In my previous blogs, I have talked about how the iXBRL document validation process consists of a number of steps, like a ladder. If the validation process returns a failure at one step, it must stop processing immediately. It must NOT move on to the next step.
Why? Because each level of the validation stack is implicitly designed to assume that the previous levels are fully compliant with the taxonomies and other constraints.
Unfortunately, this means that a trivial mistake in the iXBRL document might be enough to halt the review process with most of the testing incomplete.
And so, in the real world, users demand that applications are “helpful”. They want applications which will do their best to continue processing, despite validation errors. But this is unreliable – and dangerous.
Individually innocent mistakes can combine to result in a grossly misleading presentation of an iXBRL report.
In preparing an annual report, a filer makes a couple of mistakes.
The draft sent to the auditors refers to an extension taxonomy at
http://www.example.com//extension.xsd – with a double-slash where it should have been single-slash.
The auditors take a diligent approach to the review, and consider both the human-readable HTML presentation in the Inline XBRL report and the plainer semantic view that comes from displaying the XBRL facts along with their extension taxonomy labels. Unfortunately, they use a “helpful” XBRL review tool that automatically corrects
http://www.example.com/extension.xsd, so the technical error in the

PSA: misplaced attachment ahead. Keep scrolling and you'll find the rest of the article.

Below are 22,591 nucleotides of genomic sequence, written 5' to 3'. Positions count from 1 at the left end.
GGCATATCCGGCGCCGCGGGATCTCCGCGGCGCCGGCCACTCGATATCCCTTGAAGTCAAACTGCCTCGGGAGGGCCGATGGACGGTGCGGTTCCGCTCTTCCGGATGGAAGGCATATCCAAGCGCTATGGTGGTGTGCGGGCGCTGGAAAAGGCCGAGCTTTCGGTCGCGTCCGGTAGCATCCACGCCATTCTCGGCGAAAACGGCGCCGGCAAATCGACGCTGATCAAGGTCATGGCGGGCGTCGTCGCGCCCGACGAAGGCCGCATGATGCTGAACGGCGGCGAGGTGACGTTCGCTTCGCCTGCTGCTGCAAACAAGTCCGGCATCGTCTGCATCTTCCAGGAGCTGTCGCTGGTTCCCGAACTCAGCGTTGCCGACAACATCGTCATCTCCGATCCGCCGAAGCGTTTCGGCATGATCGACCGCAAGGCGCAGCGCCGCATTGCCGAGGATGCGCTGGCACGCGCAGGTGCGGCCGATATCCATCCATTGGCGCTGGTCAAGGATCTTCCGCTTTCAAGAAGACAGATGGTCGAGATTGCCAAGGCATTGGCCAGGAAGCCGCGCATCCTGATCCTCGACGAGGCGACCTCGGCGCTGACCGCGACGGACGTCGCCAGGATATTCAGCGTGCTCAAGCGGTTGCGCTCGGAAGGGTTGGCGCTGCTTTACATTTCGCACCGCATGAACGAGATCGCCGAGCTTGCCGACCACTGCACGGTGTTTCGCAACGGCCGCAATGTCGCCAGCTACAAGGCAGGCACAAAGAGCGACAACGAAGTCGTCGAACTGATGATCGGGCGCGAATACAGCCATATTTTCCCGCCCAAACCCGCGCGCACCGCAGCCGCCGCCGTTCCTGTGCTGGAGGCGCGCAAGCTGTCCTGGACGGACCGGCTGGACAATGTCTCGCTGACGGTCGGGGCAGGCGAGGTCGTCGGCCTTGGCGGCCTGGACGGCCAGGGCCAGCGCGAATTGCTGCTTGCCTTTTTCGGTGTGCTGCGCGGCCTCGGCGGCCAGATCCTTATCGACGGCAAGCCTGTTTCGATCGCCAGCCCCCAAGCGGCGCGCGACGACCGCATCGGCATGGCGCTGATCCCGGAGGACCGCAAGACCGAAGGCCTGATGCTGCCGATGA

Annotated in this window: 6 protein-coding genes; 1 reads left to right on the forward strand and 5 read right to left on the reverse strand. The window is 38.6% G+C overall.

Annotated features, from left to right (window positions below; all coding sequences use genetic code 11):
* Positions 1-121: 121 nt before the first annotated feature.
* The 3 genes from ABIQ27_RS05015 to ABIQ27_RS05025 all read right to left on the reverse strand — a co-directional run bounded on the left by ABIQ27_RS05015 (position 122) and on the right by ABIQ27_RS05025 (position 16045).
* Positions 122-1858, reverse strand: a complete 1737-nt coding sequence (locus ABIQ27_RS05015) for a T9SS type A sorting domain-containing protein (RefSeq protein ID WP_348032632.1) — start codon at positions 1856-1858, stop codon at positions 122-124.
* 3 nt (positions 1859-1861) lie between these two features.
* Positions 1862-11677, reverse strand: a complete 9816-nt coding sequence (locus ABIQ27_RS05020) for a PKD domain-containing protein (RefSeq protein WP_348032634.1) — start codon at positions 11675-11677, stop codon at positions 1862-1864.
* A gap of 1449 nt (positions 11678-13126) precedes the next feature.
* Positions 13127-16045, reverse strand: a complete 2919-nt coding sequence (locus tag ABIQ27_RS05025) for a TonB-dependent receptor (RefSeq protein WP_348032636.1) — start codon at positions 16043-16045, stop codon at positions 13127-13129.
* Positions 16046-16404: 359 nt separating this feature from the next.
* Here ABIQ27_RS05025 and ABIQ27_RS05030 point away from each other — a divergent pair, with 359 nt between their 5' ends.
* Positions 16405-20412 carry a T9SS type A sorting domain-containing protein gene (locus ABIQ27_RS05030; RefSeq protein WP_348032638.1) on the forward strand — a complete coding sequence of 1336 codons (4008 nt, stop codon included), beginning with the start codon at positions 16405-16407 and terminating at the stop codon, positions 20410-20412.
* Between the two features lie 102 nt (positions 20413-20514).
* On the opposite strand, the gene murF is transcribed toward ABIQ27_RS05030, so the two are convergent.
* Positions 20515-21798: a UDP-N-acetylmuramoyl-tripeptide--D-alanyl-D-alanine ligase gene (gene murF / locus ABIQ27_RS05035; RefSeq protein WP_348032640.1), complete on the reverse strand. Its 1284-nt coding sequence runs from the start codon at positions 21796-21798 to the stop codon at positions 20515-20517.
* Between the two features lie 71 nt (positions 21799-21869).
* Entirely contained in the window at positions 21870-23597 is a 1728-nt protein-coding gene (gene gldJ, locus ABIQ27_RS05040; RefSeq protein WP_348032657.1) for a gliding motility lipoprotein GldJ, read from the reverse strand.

schemaRef escapes their notice.
The erroneous double slash is identified after the report is published when someone attempts to view the report using a compliant processor, which flags a fatal error like this:
The 'schemaRef' element refers to a document at 'http://www.example.com//extension.xsd' that could not be obtained.
The filing team do not want to change the audited report, so they direct their IT colleagues to republish the extension taxonomy at the double-slash location. Unfortunately, the IT team publish an earlier, broken draft of the extension taxonomy, which mixes up the labels for “Trade Creditors” and “Amounts Due to Group Companies”.
The compliant processor will use the taxonomy at
http://www.example.com//extension.xsd, as the XBRL specification requires. The “helpful” processor, which assumes that double-slashes are always a mistake and so ignores them, will use the taxonomy at
Depending upon which processor you are using, you will see a different label displayed alongside the concept metadata. In one case “Trade Creditors”, in the other “Amounts Due to Group Companies”, two significantly different concepts.
Why validation is essential
This kind of problem arises because not all processors adhere to the specifications. The specifications which make up the Inline XBRL stack are designed to ensure that all processors operate the same way – and show viewers the same information. But it only works if validation is treated as non-optional.
This is a real example of an XBRL processing application which, in trying to provide extra functionality for users, contravenes the specification and leaves itself open to mistakes (or even deliberate exploits) which could mislead auditors and investors.